In Homer's Iliad, an older source, Lycurgus's punishment for his disrespect towards Dionysus, is blindness inflicted by Zeus followed not long after by death.
The Lycurgus cup features dichroic glass, with gold and silver nanoparticles, producing a green appearance when light is shining on it from the front, and red when illuminated from behind.

The cup is also a very rare example of a complete Roman cage-cup, or diatretum, where the glass has been cut and ground back to leave only a decorative "cage" at the original surface-level. The cup features a composition showing the mythical King Lycurgus, who tried to kill Ambrosia, a follower of the god Dionysus (Bacchus). She was transformed into a vine that twined around the enraged king and restrained him, eventually killing him. Dionysus and two followers are shown taunting the king. The process used to create the dichroic effect is unclear, and it is likely that it was not well-understood by the makers.
The cup was perhaps made about 290-325 AD. The cup is first mentioned in print in 1845. In 1958 Victor, Lord Rothschild sold it to the British Museum for £20k.

Friday, 18 September 2020

Gladiators - Heroes of the Colosseum

A new exhibition has opened at the Archaeological Museum Hamburg, "Gladiators - Heroes of the Colosseum." The first documented gladiator fights took place in Rome in 264 BC. Descendants of a deceased person had three pairs of slaves compete against each other in the honor of the dearly departed. Typically, the fight would happen in a marketplace. These private battles of nobility became increasingly popular among citizens of ancient Rome.

Under Augustus (63 BC - 14 AD), games were allowed only during a few specific days of the year.
Gladiators were not always prisoners or slaves. Gladiator schools ensured a supply of highly trained fighters and many free citizens also joined. The games offered a chance for the most successful warriors to earn redemption, wealth and freedom.

The typical schedule of a fight day started around noon, with executions of criminals sentenced to death. Afterward, circus acts would sometimes take the stage. After a few additional fights, the gladiators were presented as the main act. Women also fought against each other. This was officially banned in the year 200.

Wednesday, 16 September 2020

Rare Roman horse race mosaic

Scenes from a chariot race are depicted in a rare Roman mosaic found in rural Cyprus in 2017. Dating from the 4th Century AD, it is in Akaki, a village not far from Nicosia. Only nine similar mosaics - showing a hippodrome race - have been found at ancient Roman sites.

The ornate 26-metre-long (85ft) mosaic was probably part of a wealthy man's villa.

Tuesday, 15 September 2020

Pharaoh: King of Ancient Egypt

Statue of Pharaoh Amenemhet III 19th cent. BC
"Pharaoh: King of Ancient Egypt," was a major loan exhibition of ancient masterpieces from the British Museum in London that opened March 13, 2016 at the Cleveland Museum of Art. The British Museum famously acquired all the booty gathered by Napoleon after the British defeated the French occupation of Egypt in 1801.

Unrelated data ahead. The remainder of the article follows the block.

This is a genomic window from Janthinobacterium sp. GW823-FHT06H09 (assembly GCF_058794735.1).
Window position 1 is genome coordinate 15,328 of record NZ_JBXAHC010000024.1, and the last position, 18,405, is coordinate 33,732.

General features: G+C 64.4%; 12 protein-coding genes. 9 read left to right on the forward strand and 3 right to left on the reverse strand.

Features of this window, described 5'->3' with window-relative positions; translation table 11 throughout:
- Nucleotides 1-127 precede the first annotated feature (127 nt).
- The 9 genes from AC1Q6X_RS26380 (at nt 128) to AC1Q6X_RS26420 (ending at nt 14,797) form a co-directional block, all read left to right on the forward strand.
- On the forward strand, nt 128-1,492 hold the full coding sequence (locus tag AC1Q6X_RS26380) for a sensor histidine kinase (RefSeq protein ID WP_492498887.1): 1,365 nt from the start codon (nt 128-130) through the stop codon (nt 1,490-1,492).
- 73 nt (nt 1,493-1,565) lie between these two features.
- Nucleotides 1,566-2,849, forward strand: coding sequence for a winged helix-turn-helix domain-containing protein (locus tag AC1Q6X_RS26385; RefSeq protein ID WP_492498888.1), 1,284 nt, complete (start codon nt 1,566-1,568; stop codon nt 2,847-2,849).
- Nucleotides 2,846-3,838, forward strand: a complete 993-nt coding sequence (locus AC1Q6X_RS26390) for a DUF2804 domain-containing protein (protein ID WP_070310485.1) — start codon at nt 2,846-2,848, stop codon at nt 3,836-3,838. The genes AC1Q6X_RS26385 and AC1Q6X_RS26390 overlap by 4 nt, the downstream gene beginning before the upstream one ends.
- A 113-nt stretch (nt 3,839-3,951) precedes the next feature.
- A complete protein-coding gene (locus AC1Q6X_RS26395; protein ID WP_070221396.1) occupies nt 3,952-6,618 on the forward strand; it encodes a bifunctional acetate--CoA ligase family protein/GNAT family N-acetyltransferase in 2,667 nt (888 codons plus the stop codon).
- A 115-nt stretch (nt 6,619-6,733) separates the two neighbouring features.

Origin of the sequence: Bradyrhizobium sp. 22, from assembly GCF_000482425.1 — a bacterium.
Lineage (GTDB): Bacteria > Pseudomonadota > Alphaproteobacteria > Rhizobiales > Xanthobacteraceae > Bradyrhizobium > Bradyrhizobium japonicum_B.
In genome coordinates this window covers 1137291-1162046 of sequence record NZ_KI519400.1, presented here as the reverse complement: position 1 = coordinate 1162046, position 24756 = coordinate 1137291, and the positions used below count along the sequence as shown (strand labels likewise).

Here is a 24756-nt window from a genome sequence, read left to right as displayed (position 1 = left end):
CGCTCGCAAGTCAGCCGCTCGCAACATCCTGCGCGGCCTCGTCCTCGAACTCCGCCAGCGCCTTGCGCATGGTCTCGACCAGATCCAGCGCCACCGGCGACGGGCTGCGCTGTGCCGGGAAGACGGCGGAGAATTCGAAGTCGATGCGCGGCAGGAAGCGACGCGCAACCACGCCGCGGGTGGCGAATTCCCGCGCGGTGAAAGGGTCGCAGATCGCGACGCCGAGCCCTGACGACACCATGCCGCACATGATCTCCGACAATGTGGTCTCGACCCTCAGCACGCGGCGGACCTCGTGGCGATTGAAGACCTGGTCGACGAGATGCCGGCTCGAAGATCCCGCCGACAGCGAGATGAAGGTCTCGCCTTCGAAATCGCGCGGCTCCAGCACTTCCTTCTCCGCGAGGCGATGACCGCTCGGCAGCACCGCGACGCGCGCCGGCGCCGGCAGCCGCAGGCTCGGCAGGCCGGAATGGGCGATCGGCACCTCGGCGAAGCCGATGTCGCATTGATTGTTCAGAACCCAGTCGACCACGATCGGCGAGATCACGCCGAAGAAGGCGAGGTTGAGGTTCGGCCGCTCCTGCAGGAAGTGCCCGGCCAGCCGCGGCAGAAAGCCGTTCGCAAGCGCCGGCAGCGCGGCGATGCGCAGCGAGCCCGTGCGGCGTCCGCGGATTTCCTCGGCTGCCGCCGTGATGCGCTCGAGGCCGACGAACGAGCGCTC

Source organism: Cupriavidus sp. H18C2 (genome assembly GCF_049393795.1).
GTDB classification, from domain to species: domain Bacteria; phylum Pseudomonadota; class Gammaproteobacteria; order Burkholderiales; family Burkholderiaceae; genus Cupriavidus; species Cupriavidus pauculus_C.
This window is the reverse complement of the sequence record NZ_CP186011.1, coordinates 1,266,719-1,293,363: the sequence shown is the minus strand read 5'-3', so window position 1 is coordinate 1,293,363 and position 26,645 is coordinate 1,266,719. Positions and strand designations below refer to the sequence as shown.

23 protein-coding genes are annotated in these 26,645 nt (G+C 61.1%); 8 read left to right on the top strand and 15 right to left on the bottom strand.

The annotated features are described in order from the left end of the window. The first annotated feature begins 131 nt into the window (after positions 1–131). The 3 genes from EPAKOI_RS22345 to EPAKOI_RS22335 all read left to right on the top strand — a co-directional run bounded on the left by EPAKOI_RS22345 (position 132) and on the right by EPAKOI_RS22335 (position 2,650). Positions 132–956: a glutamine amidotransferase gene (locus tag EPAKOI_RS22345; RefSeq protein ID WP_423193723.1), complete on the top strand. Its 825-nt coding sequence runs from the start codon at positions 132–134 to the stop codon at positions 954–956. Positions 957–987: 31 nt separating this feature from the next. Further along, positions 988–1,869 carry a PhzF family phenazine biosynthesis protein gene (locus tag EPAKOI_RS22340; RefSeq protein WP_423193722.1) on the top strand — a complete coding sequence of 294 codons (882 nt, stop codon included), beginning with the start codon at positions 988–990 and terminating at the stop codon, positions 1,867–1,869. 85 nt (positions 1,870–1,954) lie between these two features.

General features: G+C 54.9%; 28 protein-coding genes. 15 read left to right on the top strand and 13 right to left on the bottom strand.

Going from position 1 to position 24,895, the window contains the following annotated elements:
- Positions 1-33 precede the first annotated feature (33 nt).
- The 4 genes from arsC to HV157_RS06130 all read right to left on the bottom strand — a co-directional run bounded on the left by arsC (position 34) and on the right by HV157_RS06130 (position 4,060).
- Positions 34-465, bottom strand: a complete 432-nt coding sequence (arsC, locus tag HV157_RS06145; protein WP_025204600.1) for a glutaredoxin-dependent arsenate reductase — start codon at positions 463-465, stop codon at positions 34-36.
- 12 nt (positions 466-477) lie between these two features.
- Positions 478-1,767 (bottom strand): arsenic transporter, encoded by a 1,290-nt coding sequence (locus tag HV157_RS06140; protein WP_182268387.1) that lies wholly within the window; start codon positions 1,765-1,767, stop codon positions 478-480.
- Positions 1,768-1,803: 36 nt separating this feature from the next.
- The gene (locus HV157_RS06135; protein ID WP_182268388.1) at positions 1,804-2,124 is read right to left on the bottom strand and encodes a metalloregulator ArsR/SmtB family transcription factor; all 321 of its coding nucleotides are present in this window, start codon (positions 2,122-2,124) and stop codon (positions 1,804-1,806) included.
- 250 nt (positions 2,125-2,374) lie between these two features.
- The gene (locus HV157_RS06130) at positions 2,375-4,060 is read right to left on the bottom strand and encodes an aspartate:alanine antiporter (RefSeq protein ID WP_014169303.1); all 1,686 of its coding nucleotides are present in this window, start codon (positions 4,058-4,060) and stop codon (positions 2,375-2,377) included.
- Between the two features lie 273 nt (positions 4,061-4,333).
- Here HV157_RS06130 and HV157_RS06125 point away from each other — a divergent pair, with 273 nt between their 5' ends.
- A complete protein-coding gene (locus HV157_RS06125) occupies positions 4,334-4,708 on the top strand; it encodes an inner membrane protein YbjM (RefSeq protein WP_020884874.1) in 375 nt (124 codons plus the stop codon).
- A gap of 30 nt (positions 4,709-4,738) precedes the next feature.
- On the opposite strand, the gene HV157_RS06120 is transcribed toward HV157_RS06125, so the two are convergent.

The show was meant to reveal both the beauty and meaning of ancient Egyptian art.

Figure of a squatting baboon, about 1391-1353 B.C., Red quartzite. New Kingdom, Dynasty 18, reign of Amenhotep III

Kneeling king in pose of jubilation, about 715-332 BC. Late Period. Egypt. Bronze

Kneeling falcon-headed deity in pose of jubilation, about 715-332 BC. Late Period. Egypt. Bronze

Head of Pharaoh Tuthmosis III, about 1479-1425 BC. New Kingdom. Karnak, Thebes, Egypt. Green siltstone

Fragment from the sarcophagus lid of Pharaoh Ramses VI, about 1143-1136 BC. New Kingdom, Dynasty 20, reign of Ramses VI

Shabti of Pharaoh Seti I, about 1294-1279 BC. New Kingdom, Dynasty 19

Figurine of Pharaoh Tuthmosis IV, about 1401-1391 BC. Bronze

Seated statue of Pharaoh Seti II, about 1200-1194 BC. New Kingdom, Dynasty 19

Statue of the god Ra-Horakhty, about 1279-1213. New Kingdom, Dynasty 19

Hathor capital, about 874-850 BC. Third Intermediate Period, Dynasty 22, reign of Osorkon II. Red granite

Figurine of the god Amun-Ra, about 1069-715 BC. Gilded silver

Figured ostracon: Ramses II suckled by a goddess, about 1279-1213 BC. New Kingdom, Dynasty 19. Painted limestone

Seated statue of Pharaoh Seti II, about 1200-1194 BC. New Kingdom, Dynasty 19, Quartzite sandstone

Bust of Amenhotep III

Monday, 14 September 2020

The Empusa

The Empusa is a shape-shifting monster in Greek myth who was often depicted as a beautiful woman, who transforms into a creature with sharp teeth, flaming hair, and (in some tales) bat wings.
Empusa was said to be a demigoddess under the control of the goddess Hecate who hungers for male human flesh.

The Empusa would often seduce young men traveling alone. Having taken the form of a woman, they would sleep with the man, sapping their strength. Once the unsuspecting youth was fast asleep, the creature would shift into her hideous form and devour his flesh and drink the blood for sustenance.

The Empusa is probably best known for terrifying the god Dionysus as he travels to the underworld.